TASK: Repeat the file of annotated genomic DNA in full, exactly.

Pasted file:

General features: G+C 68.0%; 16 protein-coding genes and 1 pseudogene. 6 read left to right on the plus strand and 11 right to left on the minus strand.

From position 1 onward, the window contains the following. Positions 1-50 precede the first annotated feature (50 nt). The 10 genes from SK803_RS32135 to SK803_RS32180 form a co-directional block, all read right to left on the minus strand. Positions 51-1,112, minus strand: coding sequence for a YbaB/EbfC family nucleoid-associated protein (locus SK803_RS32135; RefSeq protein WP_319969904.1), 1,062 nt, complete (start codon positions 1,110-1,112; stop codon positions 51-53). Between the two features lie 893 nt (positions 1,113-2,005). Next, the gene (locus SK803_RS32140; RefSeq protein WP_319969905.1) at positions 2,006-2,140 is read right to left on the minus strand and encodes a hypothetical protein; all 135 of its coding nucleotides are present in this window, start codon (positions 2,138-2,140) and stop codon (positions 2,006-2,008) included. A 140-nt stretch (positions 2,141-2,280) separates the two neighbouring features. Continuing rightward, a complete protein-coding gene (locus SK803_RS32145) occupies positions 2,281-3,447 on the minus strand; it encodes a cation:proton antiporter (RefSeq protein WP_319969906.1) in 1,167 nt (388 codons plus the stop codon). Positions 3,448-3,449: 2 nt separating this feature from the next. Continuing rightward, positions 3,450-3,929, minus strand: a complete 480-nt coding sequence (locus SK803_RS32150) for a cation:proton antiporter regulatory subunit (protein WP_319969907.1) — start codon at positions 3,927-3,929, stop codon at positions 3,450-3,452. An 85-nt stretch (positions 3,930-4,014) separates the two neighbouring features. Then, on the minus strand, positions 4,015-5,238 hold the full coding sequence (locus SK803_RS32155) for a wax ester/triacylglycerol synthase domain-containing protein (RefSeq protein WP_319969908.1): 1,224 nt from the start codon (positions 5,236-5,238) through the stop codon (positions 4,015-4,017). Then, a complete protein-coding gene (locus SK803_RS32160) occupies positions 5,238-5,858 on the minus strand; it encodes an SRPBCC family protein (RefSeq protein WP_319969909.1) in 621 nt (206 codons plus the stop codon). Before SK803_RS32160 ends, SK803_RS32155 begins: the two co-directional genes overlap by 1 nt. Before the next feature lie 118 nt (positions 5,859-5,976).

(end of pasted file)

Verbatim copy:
General features: G+C 68.0%; 16 protein-coding genes and 1 pseudogene. 6 read left to right on the plus strand and 11 right to left on the minus strand.

From position 1 onward, the window contains the following. Positions 1-50 precede the first annotated feature (50 nt). The 10 genes from SK803_RS32135 to SK803_RS32180 form a co-directional block, all read right to left on the minus strand. Positions 51-1,112, minus strand: coding sequence for a YbaB/EbfC family nucleoid-associated protein (locus SK803_RS32135; RefSeq protein WP_319969904.1), 1,062 nt, complete (start codon positions 1,110-1,112; stop codon positions 51-53). Between the two features lie 893 nt (positions 1,113-2,005). Next, the gene (locus SK803_RS32140; RefSeq protein WP_319969905.1) at positions 2,006-2,140 is read right to left on the minus strand and encodes a hypothetical protein; all 135 of its coding nucleotides are present in this window, start codon (positions 2,138-2,140) and stop codon (positions 2,006-2,008) included. A 140-nt stretch (positions 2,141-2,280) separates the two neighbouring features. Continuing rightward, a complete protein-coding gene (locus SK803_RS32145) occupies positions 2,281-3,447 on the minus strand; it encodes a cation:proton antiporter (RefSeq protein WP_319969906.1) in 1,167 nt (388 codons plus the stop codon). Positions 3,448-3,449: 2 nt separating this feature from the next. Continuing rightward, positions 3,450-3,929, minus strand: a complete 480-nt coding sequence (locus SK803_RS32150) for a cation:proton antiporter regulatory subunit (protein WP_319969907.1) — start codon at positions 3,927-3,929, stop codon at positions 3,450-3,452. An 85-nt stretch (positions 3,930-4,014) separates the two neighbouring features. Then, on the minus strand, positions 4,015-5,238 hold the full coding sequence (locus SK803_RS32155) for a wax ester/triacylglycerol synthase domain-containing protein (RefSeq protein WP_319969908.1): 1,224 nt from the start codon (positions 5,236-5,238) through the stop codon (positions 4,015-4,017). Then, a complete protein-coding gene (locus SK803_RS32160) occupies positions 5,238-5,858 on the minus strand; it encodes an SRPBCC family protein (RefSeq protein WP_319969909.1) in 621 nt (206 codons plus the stop codon). Before SK803_RS32160 ends, SK803_RS32155 begins: the two co-directional genes overlap by 1 nt. Before the next feature lie 118 nt (positions 5,859-5,976).